"with his flash clothes and his big talk."
-I do remember him sort of talking flashily sometimes.
Yeah. But not harmfully, just jokingly, but...
There's photographs of Michael Davies,
"Alleged to be the youth who stabbed Beckley to death."
It's him, but it doesn't look like him.
I mean, even I would know that was him, yeah.
"Michael Davies, whose highest ambition
"is to be leader of the teenage gangsters,
"was last night sentenced to death
"for the murder on Clapham Common."
I mean, the more I'm hearing about it, if he is innocent,
-the more I'm feeling really sad for him...
-Yeah, of course.
-What he went through.
It's all just repeating itself,
but what we want is the truth out of that.
Sasha and Jeremy want to know more about the evidence
given by the prosecution witnesses.
Cold-case expert Cheryl Allsop is here to help.
They start with two key witnesses -
the women on the top deck of the 137 bus.
The thing that really struck me about this
was how very specific they were about one person.
And how very specific they were that they both had the same description,
in terms of sallow complexion, thin features, dark hair,
brightly coloured tie, dark suit.
Firstly, this was not a fleeting glimpse, was it,
because they were at the front of the bus, glass window,
what they were seeing was an uninterrupted view.
-You're concerned about the similarity of their evidence,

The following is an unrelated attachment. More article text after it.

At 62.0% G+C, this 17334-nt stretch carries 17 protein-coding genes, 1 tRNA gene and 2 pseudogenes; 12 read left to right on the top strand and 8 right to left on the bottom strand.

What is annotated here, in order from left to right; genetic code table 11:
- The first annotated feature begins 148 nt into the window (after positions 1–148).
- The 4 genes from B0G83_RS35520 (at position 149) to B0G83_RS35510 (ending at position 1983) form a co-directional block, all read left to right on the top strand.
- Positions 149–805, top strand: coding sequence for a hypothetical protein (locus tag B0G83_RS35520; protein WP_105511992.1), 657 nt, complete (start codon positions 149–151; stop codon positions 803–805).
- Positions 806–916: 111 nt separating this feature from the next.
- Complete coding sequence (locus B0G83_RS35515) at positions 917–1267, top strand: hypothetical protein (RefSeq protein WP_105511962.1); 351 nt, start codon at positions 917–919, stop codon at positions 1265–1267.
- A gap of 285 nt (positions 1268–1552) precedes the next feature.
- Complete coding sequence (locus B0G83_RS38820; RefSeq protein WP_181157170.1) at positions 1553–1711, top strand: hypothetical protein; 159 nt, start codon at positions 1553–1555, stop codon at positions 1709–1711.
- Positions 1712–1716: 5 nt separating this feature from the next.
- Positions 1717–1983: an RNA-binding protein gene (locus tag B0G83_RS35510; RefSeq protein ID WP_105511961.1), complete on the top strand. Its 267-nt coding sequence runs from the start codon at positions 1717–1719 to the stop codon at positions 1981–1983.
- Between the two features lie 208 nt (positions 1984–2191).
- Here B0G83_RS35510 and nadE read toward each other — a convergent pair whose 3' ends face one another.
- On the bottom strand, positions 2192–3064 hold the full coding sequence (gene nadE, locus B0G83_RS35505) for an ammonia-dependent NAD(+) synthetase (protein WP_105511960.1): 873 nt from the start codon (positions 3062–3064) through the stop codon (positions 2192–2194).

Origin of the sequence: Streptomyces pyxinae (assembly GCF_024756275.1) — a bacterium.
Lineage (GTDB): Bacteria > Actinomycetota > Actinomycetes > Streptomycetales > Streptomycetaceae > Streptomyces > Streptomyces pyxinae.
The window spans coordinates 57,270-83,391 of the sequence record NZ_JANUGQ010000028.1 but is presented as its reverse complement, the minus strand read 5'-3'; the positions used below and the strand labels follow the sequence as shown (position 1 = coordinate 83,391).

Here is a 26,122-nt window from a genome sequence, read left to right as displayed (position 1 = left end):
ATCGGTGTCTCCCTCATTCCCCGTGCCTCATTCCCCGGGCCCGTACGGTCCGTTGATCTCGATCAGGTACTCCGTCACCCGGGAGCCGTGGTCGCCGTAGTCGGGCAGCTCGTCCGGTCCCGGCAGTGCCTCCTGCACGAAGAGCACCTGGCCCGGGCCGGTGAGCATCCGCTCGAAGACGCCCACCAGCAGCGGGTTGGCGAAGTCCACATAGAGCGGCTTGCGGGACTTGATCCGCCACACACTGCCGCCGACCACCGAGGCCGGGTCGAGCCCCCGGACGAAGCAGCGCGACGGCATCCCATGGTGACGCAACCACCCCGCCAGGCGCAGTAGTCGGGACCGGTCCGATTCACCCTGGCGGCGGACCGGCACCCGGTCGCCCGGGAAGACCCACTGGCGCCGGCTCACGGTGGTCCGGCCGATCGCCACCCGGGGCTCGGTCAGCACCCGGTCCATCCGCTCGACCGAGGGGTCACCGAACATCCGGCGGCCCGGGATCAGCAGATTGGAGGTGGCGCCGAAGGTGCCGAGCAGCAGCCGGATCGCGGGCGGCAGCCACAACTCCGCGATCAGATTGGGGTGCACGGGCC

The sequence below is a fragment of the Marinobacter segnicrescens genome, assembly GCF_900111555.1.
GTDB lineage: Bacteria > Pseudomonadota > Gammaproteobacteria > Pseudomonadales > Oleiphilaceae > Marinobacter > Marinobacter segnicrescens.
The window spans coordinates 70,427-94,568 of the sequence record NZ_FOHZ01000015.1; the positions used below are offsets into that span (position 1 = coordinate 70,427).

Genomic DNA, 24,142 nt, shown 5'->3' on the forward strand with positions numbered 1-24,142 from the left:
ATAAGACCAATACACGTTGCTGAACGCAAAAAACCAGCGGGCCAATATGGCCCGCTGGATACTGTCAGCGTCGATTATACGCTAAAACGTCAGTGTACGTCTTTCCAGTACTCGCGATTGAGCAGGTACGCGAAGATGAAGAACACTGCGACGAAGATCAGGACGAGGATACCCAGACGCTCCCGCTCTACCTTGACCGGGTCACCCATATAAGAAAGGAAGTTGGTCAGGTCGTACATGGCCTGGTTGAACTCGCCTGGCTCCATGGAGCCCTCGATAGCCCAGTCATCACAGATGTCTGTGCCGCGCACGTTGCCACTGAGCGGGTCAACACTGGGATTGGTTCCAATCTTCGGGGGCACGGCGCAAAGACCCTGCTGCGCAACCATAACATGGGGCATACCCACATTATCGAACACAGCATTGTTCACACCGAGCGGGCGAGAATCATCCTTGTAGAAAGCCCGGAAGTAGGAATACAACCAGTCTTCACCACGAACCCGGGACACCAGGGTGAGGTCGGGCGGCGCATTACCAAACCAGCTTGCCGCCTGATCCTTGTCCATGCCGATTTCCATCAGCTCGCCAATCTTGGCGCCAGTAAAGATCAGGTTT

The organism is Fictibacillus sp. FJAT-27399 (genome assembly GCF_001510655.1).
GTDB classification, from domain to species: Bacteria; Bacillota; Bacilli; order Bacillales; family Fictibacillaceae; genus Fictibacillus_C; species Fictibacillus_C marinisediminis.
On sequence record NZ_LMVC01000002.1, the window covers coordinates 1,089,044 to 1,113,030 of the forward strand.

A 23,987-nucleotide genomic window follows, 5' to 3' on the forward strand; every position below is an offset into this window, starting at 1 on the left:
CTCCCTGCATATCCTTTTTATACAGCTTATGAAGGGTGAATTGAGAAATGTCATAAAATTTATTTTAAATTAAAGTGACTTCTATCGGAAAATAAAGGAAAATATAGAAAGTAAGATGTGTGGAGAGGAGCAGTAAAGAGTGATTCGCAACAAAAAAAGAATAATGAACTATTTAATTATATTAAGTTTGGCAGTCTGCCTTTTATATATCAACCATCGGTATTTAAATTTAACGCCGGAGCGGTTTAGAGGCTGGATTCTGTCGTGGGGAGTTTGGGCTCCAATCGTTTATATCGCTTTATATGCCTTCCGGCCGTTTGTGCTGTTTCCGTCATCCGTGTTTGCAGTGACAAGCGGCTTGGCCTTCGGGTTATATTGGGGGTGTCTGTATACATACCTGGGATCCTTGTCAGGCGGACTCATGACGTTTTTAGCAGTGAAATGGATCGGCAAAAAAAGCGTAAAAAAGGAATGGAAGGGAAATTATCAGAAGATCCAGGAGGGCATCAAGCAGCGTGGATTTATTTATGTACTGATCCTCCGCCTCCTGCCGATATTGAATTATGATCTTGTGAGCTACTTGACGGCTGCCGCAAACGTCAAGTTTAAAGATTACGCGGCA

but wouldn't it be the most natural thing in the world for two people
together on a bus saying, in effect, did you see that,
did you see the other, before they came to make their police statements?
Yes, certainly. I guess what I'm thinking as well is,
they didn't describe anybody else or see anything else, yet, as you said,
it was a commotion, a kerfuffle going on.
It's interesting it's the same detective who took both their statements.
I'd just be interested to see his notes from this.
It just makes me question, if you like, the credibility of it all.
Could they have seen what they are describing, and remembered all this?
The other distinctive feature of this murder is its gang character,
and the shifting accounts of Michael Davies' accomplices.
I think it's really interesting.
The fact that, first of all, you have the co-accused,
so five people that were accused with Davies at the time,
who continually change their statements.
So, you start off having a description of the fight,
how they came to be in the area at the time.
And then, suddenly they start to mention Davies and a knife,
not seeing the knife, but then suddenly he's talking about a knife,
he's talking about how to get rid of a knife.
So you wonder, why would you not mention that immediately
because that's very significant in something like this.
So why have they changed their story?
You're talking about a group of individuals involved
in a violent attack and someone dying.
-The incentive for lying is high, isn't it?
They've all, you know, by their own admission, been involved in a fight,
so they're already in trouble, if you like.
So, it wouldn't take a wild leap in the dark for them to think, well,
"I've been identified in this fight."
You start to think, well, you can see why they'd want to
cover their own...back, wouldn't you, really,
because it could've ended up being them that were accused,